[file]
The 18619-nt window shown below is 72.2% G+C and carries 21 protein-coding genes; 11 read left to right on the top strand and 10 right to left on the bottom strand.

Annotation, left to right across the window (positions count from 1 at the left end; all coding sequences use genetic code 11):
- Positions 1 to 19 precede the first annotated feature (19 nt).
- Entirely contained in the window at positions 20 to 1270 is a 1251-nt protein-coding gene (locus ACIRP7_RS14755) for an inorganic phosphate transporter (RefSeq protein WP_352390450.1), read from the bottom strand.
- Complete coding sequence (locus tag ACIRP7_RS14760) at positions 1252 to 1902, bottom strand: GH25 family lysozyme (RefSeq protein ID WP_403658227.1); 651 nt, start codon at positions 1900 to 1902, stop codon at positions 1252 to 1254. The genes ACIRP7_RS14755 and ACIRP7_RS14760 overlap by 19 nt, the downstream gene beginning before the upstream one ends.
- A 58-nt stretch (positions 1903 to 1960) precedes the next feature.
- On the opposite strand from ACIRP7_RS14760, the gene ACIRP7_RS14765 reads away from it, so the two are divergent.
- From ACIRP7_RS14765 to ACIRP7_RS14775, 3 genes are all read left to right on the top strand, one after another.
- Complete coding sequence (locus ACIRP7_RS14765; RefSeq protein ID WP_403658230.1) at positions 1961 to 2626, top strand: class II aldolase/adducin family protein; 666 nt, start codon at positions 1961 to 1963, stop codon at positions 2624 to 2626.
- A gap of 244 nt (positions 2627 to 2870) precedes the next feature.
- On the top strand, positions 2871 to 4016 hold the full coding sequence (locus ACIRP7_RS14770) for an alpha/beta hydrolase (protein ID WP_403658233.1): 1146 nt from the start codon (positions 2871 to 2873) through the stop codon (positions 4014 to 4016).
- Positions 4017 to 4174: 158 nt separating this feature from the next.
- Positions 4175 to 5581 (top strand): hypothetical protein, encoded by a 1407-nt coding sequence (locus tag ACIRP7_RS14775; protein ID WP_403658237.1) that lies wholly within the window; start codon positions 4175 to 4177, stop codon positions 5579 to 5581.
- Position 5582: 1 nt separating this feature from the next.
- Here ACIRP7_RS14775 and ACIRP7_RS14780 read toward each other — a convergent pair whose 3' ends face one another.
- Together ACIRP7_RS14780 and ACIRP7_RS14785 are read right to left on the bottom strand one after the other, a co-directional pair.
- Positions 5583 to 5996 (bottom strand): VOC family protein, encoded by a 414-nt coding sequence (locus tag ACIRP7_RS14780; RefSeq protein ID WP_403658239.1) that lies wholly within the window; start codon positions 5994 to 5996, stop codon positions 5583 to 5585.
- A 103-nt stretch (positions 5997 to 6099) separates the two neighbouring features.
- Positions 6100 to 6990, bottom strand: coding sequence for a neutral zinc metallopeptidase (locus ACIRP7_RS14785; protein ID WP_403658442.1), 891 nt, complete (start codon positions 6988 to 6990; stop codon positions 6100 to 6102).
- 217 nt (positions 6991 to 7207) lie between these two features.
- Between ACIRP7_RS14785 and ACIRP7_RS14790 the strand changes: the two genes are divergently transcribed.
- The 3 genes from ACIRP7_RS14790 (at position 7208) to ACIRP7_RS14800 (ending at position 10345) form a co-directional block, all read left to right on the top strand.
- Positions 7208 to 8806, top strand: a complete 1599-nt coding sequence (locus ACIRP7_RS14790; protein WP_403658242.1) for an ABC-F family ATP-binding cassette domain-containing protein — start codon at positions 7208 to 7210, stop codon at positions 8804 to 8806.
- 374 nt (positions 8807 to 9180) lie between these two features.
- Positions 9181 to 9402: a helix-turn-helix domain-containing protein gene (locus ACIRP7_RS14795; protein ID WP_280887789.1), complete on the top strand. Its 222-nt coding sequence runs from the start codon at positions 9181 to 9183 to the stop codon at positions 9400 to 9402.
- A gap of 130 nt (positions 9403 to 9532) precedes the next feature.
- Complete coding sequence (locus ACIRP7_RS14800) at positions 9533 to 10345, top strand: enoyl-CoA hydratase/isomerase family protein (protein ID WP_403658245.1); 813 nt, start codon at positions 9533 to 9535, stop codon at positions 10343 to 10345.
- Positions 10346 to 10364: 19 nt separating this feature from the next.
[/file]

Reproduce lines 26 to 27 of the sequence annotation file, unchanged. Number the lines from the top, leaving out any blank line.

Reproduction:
- A gap of 130 nt (positions 9403 to 9532) precedes the next feature.
- Complete coding sequence (locus ACIRP7_RS14800) at positions 9533 to 10345, top strand: enoyl-CoA hydratase/isomerase family protein (protein ID WP_403658245.1); 813 nt, start codon at positions 9533 to 9535, stop codon at positions 10343 to 10345.